The accused were escorted into the courtroom by guards wearing gloves made of blue latex. The men were placed in seats one behind the other in five rows next to their lawyers. The sixth row was empty, but a chain was still attached for shackling a defendant to the floor.
Welcome to Guantánamo Bay, where an unused shackle is a small reminder of the abnormal fusing into the normal, nearly two decades after the first prisoners of the “war on terror” began arriving here. The defendants now are not chained, and they appear for court in clothing of their choice, often camouflage jackets or traditional garments worn in Pakistan, Saudi Arabia, or Yemen; there are no more government-issued jumpsuits.
At the U.S. naval base that hosts the extraordinary military commissions for the prosecution of post-9/11 detainees, a view of the Sierra Maestra in the distance is one of the few reminders that you are in Cuba. There’s also a souvenir shop with trinkets that show sites in Havana you can’t drive or fly to from here. This is not that Cuba.
The U.S. military has attempted for years to devise a system for trying the men accused of organizing or aiding the terror attacks against America, but without giving them the benefit of a trial in federal court. This case has dragged on for almost eight years without a trial formally getting underway. There have been 40 pretrial hearings and extended arguments over what evidence can be introduced — and, for instance, whether the word “torture” can be used in relation to the interrogations that took place at the CIA’s notorious “black sites.”
The two psychologists who helped design and execute the CIA’s “enhanced interrogation techniques” are now at the center of the proceedings in Guantánamo. Last week, Dr. James E. Mitchell testified for four days, and on Monday and Tuesday his testimony continued. His colleague, Dr. Bruce Jessen, is expected to testify later this week. Their appearances constitute one of the most unusual moments in the 18-year history of Guantánamo, because now the men who were at the center of one of the most controversial aspects of U.S. policy are defending their conduct in open court.
The psychologists were called in by attorneys representing defendant Ammar al Baluchi, nephew of co-defendant and alleged 9/11 mastermind Khalid Sheikh Mohammed. On Monday and Tuesday, the defense team for Mohammed, who was waterboarded 183 times by Mitchell and Jessen, questioned Mitchell. Last week, it was attorney James Connell III, representing Baluchi, who spent three days questioning Mitchell. The psychologist started his first day of testimony defiant, then waxed emotional, choking up at one point when asked about why he took the job. “I felt my moral obligation to protect American lives outweighed the temporary discomfort of terrorists who voluntarily took up arms against us,” Mitchell said, holding back tears. “I’d get up today and do it again.”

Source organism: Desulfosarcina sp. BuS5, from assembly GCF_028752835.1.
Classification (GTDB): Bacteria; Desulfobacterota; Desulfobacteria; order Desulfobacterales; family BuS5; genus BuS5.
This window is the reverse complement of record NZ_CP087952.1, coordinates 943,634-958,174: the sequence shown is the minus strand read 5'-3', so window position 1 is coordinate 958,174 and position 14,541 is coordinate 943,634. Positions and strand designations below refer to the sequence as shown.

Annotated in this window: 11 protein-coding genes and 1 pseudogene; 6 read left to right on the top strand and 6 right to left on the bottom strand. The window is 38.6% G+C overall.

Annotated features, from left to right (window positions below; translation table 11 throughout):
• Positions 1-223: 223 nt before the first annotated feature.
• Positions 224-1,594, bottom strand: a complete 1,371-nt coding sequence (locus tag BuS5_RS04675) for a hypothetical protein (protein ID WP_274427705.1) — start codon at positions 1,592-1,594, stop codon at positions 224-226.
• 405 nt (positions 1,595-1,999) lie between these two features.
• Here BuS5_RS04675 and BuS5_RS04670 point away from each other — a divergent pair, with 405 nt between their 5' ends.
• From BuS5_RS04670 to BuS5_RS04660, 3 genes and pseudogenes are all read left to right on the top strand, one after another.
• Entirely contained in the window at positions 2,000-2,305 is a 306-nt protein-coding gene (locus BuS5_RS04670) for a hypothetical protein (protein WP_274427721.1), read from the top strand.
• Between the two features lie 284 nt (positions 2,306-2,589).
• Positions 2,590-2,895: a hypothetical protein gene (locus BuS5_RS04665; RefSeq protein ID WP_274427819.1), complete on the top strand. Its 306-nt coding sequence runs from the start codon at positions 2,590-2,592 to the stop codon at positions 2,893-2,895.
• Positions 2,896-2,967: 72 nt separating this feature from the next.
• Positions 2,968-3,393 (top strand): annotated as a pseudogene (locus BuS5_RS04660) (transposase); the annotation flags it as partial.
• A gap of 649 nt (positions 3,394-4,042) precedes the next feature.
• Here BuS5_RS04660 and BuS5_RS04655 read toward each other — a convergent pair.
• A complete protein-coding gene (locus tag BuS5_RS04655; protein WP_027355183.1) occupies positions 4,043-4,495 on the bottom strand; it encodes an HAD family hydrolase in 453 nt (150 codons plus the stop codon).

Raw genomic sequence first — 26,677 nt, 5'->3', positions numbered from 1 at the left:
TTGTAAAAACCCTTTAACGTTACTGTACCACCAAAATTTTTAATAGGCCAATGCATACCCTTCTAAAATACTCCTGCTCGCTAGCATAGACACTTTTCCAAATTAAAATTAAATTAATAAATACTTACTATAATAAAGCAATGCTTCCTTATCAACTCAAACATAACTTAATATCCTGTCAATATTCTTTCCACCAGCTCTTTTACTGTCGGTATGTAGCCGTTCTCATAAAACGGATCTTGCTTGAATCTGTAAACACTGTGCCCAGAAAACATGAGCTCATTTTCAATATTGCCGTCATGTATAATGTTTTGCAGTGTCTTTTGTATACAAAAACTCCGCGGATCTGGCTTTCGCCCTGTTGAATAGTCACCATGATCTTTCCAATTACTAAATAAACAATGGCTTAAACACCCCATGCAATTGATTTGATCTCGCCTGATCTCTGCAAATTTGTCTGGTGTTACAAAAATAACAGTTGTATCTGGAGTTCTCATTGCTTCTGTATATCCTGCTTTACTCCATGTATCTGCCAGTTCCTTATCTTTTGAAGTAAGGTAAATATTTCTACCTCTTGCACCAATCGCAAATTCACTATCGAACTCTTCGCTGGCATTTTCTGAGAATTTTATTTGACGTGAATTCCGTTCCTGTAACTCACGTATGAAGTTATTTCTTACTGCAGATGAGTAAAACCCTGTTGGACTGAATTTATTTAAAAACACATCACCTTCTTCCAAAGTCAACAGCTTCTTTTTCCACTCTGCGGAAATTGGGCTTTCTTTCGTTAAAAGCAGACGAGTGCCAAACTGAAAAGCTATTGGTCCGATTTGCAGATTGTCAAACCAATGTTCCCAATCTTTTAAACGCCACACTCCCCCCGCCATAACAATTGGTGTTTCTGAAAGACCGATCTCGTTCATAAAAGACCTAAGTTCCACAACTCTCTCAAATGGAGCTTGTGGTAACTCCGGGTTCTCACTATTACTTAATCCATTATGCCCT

The courtroom in Guantánamo is a place where your ears are ordinarily filled with details of interrogation sessions in secret locations: descriptions of belly slaps, facial grasps, stress positions, slams against a wall, and “applications” of waterboarding (simulated drowning). Some detainees at Guantánamo have been held for 18 years without charges against them, and others have been charged with crimes of terrorism. Forty men remain in custody of the 780 held here since January 2002, when the first prisoners of the 9/11 era were brought to this island to be kept in American custody without being in America proper.
Guantánamo is more than a courtroom and a prison, of course. It is also a town with galleys staffed by Filipino and Jamaican workers, first-run movies, a school and hair salon, and neighborhoods with single family homes, along with the barracks, trailers, and tents for soldiers, sailors, airmen, Marines, Coast Guard members, and civilian workers. And it is a tropical island with beaches, lizards, and iguana crossing signs. Food choices include McDonald’s and Subway. The local pub is called O’Kelly’s.
With only a handful of dining choices, it’s no surprise that legal teams, witnesses, and visiting journalists turn up at the same place. Journalists who are covering the hearings kept bumping into the star witness at various locations last week. Walking past a table of reporters in the galley (Navy lingo for a chow hall), Mitchell mistook me for tireless New York Times reporter Carol Rosenberg, who has covered Guantánamo far longer than anyone else. I was greeted courteously by the chief prosecutor, Brig. Gen. Mark Martins, at the pizza joint next to the bowling alley; we used to hear from Martins somewhat regularly, until he stopped giving briefings to reporters in the media office.